“As Amazon becomes an increasingly important lifeline in the pandemic crisis, it is being hit with a wave of criticism from activists, politicians and others who question the tech giant’s growing influence. Amazon has become the most scrutinized company during the health emergency. It has boosted its global workforce to nearly one million and dealt with protests over warehouse safety and reported deaths of several employees. But Amazon has also pledged to spend at least $4 billion in the current quarter — its entire expected operating profit — on coronavirus mitigation efforts, including relief contributions and funding research. Amazon’s AWS cloud computing unit, which powers big portions of the internet, is also a key element during the crisis with more people and companies working online. Amazon’s market value has hovered near record levels around $1.2 trillion dollars as it reported rising revenues and lower profits in the past quarter.”

The company’s size alone, say activists, is reason enough for scrutiny. Some are concerned about the way Amazon treats workers, others balk at the financial gain CEO Jeff Bezos has personally enjoyed during this time. Though the company has increased pay above minimum wage during the crisis, to $15 an hour, critics say it could afford to pay much more. There is also concern that, with its popular streaming service on top of everything else, the company just wields too much influence in people’s daily lives.

Amazon seems to have sailed through the biological disturbance. Now comes the legal thunderstorms. Smooth cruising ahead? Unlikely.

Cynthia Murrell, June 15, 2020

Conferences: A Juicy Source of Intelligence?

June 9, 2020

Conferences are interesting. These face-to-face experiences are becoming virtual. After decades of operating off the radar for most attendees, the content of conferences is “suddenly” getting some love.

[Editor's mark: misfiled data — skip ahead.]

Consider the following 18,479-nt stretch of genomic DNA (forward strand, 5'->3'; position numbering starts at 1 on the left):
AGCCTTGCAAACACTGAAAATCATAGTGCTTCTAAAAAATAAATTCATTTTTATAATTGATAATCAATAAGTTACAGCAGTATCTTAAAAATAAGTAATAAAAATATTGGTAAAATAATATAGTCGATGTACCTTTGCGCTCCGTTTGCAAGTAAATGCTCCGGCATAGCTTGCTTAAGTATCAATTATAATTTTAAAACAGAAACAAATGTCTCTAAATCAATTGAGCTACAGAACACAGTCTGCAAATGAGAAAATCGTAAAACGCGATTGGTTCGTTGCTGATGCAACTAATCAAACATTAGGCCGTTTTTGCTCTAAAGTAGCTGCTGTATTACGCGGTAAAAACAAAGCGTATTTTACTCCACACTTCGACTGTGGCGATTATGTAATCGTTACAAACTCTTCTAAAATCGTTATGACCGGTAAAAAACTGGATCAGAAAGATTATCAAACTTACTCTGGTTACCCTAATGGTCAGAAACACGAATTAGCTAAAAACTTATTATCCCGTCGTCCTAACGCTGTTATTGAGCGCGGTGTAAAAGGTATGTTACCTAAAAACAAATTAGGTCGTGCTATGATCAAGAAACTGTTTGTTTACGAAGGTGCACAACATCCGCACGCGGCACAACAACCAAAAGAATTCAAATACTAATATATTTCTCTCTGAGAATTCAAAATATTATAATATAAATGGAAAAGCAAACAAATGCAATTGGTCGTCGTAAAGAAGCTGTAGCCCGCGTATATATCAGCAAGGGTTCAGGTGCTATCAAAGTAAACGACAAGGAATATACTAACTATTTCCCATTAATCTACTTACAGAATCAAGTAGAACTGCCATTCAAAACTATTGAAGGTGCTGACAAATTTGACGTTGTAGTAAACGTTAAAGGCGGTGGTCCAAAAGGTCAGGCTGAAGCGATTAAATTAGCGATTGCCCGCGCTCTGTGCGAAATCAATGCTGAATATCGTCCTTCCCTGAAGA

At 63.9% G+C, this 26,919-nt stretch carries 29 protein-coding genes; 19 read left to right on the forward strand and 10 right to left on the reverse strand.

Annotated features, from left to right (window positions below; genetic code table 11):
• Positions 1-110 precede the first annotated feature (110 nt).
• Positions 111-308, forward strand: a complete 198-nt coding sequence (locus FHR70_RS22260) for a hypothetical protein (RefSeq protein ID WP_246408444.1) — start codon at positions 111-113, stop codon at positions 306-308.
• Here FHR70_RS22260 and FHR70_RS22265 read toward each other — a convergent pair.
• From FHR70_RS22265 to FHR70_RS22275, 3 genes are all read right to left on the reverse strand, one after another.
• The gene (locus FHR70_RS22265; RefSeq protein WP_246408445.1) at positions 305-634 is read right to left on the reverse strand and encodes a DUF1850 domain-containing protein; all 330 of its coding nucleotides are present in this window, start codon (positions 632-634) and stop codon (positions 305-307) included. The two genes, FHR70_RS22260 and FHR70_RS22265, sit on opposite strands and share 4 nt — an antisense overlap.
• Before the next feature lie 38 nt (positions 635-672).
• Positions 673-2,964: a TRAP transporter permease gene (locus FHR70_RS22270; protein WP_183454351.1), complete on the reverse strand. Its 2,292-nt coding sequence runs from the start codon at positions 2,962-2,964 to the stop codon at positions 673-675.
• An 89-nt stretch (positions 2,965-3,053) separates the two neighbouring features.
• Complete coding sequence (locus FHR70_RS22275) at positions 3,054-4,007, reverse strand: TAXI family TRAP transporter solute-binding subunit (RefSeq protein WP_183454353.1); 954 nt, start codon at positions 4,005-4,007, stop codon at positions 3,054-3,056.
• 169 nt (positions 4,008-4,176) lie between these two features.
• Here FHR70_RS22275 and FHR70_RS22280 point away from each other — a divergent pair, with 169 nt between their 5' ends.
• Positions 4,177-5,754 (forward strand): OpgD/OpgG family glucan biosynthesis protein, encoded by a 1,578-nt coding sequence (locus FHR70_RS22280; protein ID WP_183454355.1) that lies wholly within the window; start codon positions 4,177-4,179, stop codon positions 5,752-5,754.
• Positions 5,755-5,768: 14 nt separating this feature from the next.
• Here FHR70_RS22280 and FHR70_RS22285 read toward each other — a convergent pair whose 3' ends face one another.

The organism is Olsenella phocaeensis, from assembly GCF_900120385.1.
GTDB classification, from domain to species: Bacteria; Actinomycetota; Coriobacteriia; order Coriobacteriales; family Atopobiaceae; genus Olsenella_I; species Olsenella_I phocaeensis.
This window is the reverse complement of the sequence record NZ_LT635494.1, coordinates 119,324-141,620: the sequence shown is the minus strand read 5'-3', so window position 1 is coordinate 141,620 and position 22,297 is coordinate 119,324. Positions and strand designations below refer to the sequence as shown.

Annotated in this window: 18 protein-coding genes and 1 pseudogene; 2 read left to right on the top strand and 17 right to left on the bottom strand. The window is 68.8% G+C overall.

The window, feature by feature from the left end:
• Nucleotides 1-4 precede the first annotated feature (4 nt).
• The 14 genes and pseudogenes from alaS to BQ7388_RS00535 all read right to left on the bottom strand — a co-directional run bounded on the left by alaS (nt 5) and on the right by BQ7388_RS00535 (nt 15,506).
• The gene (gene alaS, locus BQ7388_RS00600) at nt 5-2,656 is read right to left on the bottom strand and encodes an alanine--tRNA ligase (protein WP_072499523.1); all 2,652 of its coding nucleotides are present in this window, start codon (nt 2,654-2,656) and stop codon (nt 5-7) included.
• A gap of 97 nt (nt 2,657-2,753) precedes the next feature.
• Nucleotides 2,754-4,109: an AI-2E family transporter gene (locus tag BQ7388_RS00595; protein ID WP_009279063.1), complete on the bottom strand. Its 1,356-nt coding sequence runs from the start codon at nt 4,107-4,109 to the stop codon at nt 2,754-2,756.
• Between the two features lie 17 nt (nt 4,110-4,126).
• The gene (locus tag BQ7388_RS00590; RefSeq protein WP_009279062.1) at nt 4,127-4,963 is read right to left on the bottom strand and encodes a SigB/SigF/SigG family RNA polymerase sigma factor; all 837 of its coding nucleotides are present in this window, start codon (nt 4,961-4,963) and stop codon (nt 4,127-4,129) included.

Decades ago, I worked at a company which produced a database called CPI or Conference Papers Index. That database was sold to another firm, and I am not sure if the original product persists 39 years later. Only a handful of customers accessed this product compared to our flagship databases ABI/INFORM and Business Dateline.

Potential Organized Fraud in ACM/IEEE Computer Architecture Conferences” caused me to think about who (the people) and the companies (the outfits hiring the people) used CPI. Almost 40 years ago, the who and the companies were either government agencies from countries which now provide high technology to the US and other nation states and companies either based in the US with non-US owners or outfits with names difficult to connect to a particular discipline. Did I care 40 years ago? Nope. We wanted to sell that database for several reasons:

  1. Conference organizers were among the most disorganized and distracted outfits we tapped for information; for example, copies of talks, abstracts, and names and affiliations of speakers. Much effort and many “let’s have lunch” and “yes, we will send that information tomorrow.” Sorry, lesson learned. Conferences 40 years ago were a different content animal. Fiefdoms, ego centric owners who wanted “total control”, trade associations eager to serve their members and preserve their mostly concierge type jobs, and similar flora and fauna. Much remains unchanged even as conferences undergo Rona-ization.
  2. Customers were not plentiful. The customers the CPI attracted wanted more: More images, more full text, more presentation foils. Delivering more cost money and it was not clear that if we invested the money to get “more” information that it would be a profitable operation. My hunch is that indexes of conferences, including the wonky listings one can find on the Internet, are essentially useless. Why? Sponsors are not indexed consistently. Names of speakers are not included as searchable content. The presentations, if one is lucky, becomes a YouTube video, usually delivered with both lousy audio and video. Sigh. Conferences are today a black hole of content. Going into the virtual conference business just makes the black hole deeper and weirder than before Rona.